Do You Know if Your Boss is Happy with Your Work?

By Ryan Walcott

performance reviews

Many people wonder and worry about whether or not they are doing a good job and if their boss is performance reviewhappy with their work. It is one of the consistent emotional challenges employees face in the workplace, and sadly, most people don't know what to do about it.

One way this challenge has been dealt with is by having the dreaded annual or quarterly performance review. That's the day when you go and find the document (if you had one) from your last review and hope that you were able to improve your work performance from last time you had a formal discussion with your boss. This is usually a lose-lose scenario. You dread these meetings because they feel so formal and awkward. Your boss dreads these meetings because they have to try to figure out something smart, insightful and helpful to say to you to make them look and feel like they are being a good boss. Once it's over, all breathe a sigh of relief and are glad they don't have to do that again for another 3 months—or even a year.

There is a better way.

When you use Rhythm as a methodology and software to plan your growth and execute against your plan, you naturally gain better focus, alignment and accountability as an individual and as teams. It's easy to know if your boss is happy with your work, because the two of you work on a Job Scorecard together. You then create and track goals together that align to the purpose and expectations for your job, as documented by the scorecard.

The Job Scorecard documents:

  • The job position (ex. Head of Products)
  • To whom the person in the role reports (ex. CEO)
  • The purpose of the job (ex. Create products that grow revenues and delight our customers)
  • Desired results and KPIs for the job (ex. Product Revenue, Customer Retention etc.)
  • Key responsibilities of the job (ex. Stakeholder communication, Product planning, etc.)
  • Skills required to accomplish it successfully (ex. Leadership, Communication, etc.)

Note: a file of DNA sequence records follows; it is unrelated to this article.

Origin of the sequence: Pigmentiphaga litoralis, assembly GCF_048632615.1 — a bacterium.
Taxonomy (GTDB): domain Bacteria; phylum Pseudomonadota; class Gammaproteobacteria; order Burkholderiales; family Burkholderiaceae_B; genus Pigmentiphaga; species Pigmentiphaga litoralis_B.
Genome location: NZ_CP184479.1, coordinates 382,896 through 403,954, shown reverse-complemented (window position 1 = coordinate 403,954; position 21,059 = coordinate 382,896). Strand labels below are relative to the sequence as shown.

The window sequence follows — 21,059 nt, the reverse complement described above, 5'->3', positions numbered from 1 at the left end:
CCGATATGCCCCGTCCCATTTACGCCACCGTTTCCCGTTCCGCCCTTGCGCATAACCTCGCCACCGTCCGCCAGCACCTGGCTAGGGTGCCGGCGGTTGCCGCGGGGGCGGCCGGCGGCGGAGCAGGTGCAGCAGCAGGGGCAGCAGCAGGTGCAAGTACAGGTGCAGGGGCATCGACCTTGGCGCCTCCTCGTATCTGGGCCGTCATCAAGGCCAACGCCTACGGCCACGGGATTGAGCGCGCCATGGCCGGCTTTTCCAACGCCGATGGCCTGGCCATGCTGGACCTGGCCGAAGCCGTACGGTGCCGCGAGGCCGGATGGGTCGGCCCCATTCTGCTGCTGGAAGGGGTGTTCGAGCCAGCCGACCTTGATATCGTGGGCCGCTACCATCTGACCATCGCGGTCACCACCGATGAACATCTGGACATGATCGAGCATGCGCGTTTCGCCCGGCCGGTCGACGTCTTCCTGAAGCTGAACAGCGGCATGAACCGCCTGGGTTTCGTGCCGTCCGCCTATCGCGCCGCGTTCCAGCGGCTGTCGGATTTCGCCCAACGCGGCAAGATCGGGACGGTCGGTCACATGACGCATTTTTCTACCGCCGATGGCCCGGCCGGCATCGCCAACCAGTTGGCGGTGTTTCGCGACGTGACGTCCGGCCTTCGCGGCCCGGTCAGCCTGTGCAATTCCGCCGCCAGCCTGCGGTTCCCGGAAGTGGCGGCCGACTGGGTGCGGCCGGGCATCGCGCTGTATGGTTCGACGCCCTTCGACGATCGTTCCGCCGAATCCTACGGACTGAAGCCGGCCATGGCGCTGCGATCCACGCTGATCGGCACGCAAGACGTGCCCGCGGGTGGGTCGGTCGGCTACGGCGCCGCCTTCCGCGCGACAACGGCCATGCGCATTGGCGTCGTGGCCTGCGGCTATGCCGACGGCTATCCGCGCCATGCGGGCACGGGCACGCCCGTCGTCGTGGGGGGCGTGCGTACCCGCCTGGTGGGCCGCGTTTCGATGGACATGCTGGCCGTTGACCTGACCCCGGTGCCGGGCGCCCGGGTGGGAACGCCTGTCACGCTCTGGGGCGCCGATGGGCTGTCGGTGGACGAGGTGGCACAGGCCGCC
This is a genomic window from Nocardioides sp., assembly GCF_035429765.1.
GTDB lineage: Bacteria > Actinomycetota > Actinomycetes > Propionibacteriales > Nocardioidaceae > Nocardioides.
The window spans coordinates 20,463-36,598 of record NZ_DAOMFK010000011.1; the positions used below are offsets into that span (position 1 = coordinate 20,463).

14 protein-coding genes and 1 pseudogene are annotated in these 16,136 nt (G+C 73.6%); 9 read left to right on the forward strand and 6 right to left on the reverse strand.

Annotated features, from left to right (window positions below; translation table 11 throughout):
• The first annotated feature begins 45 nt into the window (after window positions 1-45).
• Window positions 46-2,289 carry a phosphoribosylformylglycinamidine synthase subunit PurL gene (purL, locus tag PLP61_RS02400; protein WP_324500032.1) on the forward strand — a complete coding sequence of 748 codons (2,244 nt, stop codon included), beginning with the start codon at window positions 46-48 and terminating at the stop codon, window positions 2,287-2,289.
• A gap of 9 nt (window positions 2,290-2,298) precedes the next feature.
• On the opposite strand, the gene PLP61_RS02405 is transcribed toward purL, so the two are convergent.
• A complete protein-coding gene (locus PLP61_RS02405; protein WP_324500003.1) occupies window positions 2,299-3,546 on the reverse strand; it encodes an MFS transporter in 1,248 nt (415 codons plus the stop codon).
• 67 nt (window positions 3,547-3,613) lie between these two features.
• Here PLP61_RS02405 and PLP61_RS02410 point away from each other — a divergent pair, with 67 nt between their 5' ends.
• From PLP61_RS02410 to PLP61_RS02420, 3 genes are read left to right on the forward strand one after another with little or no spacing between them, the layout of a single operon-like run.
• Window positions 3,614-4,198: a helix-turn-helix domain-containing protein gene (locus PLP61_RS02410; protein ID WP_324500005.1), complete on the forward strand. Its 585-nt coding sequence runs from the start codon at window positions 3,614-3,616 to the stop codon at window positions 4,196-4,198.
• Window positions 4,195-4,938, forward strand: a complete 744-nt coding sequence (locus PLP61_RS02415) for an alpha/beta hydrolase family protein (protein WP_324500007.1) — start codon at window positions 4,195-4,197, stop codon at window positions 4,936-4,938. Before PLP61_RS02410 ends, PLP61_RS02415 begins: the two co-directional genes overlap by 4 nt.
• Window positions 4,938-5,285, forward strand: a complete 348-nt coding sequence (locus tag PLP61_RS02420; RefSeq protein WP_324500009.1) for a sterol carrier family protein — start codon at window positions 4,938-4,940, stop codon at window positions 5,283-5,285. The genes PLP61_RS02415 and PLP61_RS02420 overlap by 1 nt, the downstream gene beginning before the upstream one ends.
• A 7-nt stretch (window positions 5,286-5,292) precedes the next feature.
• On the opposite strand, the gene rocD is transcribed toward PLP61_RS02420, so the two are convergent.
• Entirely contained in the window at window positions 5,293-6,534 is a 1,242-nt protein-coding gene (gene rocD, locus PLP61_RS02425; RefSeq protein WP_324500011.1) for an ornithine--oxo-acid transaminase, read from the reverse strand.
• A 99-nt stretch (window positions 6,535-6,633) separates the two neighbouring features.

Once the Job Scorecard is documented, you are ready to create goals together. This process is powerful and helps you and your leadership understand, every day and every week, what is important to accomplish and what results are required for success in your job. You want your goals to be specific, measurable, realistic and time-bound. Rhythm helps you document your goals and track your execution against them weekly so that you and your boss always know how things are going. Rhythm gives you beautiful dashboards to easily see when you are succeeding and when you are struggling. No need to wait for quarterly performance reviews to talk about what adjustments are needed for growth and success. These conversations happen naturally every week you are working.

Here is an example dashboard from our Rhythm software:

Job Scorecard

You and your boss can click on any of the circles at any time to dig into the performance of any goal and have a discussion about improvement and growth needed. This process of creating Job Scorecards, setting goals quarterly together, and discussing goal execution weekly takes a lot of the drama out of the relationship with your boss. If you think your manager might need some help learning how to write goals, you can send them the link to help.  It frees you from the fear of quarterly or annual reviews by enabling you to talk about improving execution against goals every week. Don't worry, be happy! :-)

Rhythm Systems Job Scorecard Template

Check out our additional employee scorecard resources:

The Power of Systems and People: Accountable Leaders and Teams

Employee Engagement and Motivation: What's the Difference Between Employee Engagement and Employee Motivation

A Real-Life Job Scorecard Example [SlideShare]

Use Job Scorecards to Build Team Accountability

Don't Get Stuck on Your Job Scorecard

Use Your Core Values and Job Scorecards in Your Hiring Process

How to Roll Out Job Scorecards in Your Organization

The Staggering Cost of a Mis-Hire: Use Job Scorecards Instead

The 5 C's of Team Accountability

Photo Credit: iStock Photos

Ryan Walcott


Photo Credit: iStock by Getty Images